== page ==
Rental Report: Studio or One-Bedroom Apartment?

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Editor’s Note: This biweekly sponsored column is written by Rick Gersten, founder and CEO of Urban Igloo, a rental real estate firm that matches up renters with their ideal apartments, condos or houses. Please submit any questions in the comments section or via email.

It’s no secret that rents in the D.C. Metro area are steep. There are several things renters can do to help keep costs down: live further out of the city, give up some amenities or features, or get a roommate — just to name a few.

But what if none of those options is appealing? Maybe downsizing is the answer. Of course, there are a few things to consider before making a decision.

Size — Sure, this seems obvious, but remember, you aren’t just giving up a room. Sometimes, you are giving up on more than just a bedroom when you choose a studio apartment. Kitchens may be smaller or there may not be a lot of closet space, forcing you to get creative with your space. Generally speaking, a studio apartment is going to be around 400-500 square feet, but in the Arlington area, renters can find studio apartments closer to 600 square feet in some buildings.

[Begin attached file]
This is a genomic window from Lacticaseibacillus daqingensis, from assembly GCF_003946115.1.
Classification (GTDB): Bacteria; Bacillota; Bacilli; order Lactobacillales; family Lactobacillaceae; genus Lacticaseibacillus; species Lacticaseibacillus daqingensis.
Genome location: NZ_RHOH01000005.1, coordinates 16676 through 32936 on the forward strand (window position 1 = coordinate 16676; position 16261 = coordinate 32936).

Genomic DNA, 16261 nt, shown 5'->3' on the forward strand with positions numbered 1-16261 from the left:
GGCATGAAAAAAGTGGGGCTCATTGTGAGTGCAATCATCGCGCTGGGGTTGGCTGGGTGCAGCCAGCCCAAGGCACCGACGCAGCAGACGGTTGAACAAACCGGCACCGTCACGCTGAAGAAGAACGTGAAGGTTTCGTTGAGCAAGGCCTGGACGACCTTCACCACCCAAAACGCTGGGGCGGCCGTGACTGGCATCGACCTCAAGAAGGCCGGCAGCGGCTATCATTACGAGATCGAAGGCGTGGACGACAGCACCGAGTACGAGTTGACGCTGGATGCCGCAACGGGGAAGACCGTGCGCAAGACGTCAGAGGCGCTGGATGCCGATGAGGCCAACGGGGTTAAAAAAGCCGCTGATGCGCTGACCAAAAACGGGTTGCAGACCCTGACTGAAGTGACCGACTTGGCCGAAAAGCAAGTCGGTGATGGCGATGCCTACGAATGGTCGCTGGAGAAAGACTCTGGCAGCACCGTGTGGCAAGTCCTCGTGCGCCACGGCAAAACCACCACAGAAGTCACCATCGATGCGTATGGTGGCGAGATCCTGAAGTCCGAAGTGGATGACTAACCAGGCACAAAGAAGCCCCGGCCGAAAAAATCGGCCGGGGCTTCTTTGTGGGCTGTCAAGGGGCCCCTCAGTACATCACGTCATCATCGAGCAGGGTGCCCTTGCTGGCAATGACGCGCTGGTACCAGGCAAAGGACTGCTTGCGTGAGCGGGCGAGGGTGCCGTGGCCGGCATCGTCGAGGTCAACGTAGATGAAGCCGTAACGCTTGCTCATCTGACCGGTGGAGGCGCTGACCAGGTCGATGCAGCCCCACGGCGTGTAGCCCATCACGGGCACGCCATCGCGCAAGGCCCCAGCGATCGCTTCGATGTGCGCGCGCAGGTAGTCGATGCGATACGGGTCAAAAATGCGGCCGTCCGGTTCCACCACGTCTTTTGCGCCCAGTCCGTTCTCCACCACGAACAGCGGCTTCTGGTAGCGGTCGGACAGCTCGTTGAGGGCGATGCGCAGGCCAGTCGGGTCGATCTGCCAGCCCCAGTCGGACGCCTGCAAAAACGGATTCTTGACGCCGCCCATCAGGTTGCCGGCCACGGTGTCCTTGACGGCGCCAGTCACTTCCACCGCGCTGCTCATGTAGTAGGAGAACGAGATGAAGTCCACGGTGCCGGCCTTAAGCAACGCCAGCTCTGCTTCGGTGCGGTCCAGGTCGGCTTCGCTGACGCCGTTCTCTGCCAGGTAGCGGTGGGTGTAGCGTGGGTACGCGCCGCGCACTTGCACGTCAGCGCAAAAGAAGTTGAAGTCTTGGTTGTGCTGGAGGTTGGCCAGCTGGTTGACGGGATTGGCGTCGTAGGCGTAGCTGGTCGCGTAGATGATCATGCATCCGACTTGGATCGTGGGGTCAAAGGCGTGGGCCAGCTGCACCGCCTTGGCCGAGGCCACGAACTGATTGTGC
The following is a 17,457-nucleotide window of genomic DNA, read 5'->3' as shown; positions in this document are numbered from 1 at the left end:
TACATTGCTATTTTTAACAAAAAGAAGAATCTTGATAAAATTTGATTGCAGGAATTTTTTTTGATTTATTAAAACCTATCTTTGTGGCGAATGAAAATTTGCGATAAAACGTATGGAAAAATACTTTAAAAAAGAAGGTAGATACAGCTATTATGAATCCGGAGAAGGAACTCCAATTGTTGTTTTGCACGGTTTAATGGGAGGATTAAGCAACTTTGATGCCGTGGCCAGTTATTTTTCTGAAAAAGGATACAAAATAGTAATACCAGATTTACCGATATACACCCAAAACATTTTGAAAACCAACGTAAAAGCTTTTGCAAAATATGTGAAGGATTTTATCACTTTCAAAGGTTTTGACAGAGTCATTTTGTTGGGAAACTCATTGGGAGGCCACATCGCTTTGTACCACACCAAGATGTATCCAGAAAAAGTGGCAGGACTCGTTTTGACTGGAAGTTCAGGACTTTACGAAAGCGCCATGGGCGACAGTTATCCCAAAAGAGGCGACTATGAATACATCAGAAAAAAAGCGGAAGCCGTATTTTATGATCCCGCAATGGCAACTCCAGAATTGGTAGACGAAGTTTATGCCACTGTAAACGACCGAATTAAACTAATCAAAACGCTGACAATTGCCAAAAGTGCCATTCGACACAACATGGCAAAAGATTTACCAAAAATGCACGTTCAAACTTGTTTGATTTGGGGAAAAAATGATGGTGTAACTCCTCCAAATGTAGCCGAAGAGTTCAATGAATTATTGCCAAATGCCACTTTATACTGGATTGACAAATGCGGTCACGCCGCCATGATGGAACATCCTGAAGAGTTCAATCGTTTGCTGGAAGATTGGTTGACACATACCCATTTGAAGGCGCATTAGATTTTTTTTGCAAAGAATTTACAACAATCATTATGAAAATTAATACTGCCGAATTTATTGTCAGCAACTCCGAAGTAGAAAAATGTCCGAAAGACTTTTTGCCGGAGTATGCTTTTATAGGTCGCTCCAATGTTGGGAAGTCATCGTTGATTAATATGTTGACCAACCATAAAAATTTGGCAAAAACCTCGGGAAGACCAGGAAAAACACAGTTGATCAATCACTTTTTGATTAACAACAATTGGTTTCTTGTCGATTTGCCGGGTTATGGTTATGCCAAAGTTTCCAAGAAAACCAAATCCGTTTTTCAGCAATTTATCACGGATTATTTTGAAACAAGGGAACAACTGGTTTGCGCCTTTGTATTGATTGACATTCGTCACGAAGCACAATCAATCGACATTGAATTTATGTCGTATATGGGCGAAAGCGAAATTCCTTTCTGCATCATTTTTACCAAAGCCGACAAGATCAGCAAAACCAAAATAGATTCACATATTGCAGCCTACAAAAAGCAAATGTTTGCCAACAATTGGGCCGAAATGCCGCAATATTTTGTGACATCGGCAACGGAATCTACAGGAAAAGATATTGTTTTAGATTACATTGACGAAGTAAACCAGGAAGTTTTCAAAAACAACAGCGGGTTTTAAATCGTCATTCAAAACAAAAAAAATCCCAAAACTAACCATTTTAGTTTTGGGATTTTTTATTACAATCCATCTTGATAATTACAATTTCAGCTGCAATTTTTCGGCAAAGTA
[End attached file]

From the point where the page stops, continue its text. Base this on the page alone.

Lifestyle — Do you spend a lot of time at home? Do you like to entertain? Will you be living with another person? These could be checks in the one bedroom column. That extra room gives you privacy and separation when you need it. On the other hand, if you work or travel quite a bit, a studio may be all you need. And let’s face it, some people just like a cozy, small space. Keep in mind, too, that some buildings offer common entertainment rooms so you can still throw your annual St. Patrick’s Day soirée.

Cost — Rent is generally a good bit less for a studio, but don’t forget about the impact on utilities, too. If you have to pay your utilities, a smaller space is going to cost less. How much are you really saving? A 510-square-foot studio apartment in this well located, Virginia Square building runs around $1,750 per month. A 700-square-foot one bedroom is around $,1950. Both units have a flat rate utility charge of $75. When you dig a little deeper and look at the cost per square foot, the one bedroom turns out to be a much better value at $2.89 per square foot versus $3.57 per square foot.

Studio apartments often can save you a few hundred dollars per month, but the cost savings don’t always outweigh the drawbacks. It is a matter of perspective and what satisfies your needs.  Be sure to look at the whole picture when considering your next place.

The views and opinions expressed in the column are those of the author and do not necessarily reflect the views of

Have a rental-related question you’d like Rental Report to answer? Email it to [email protected].

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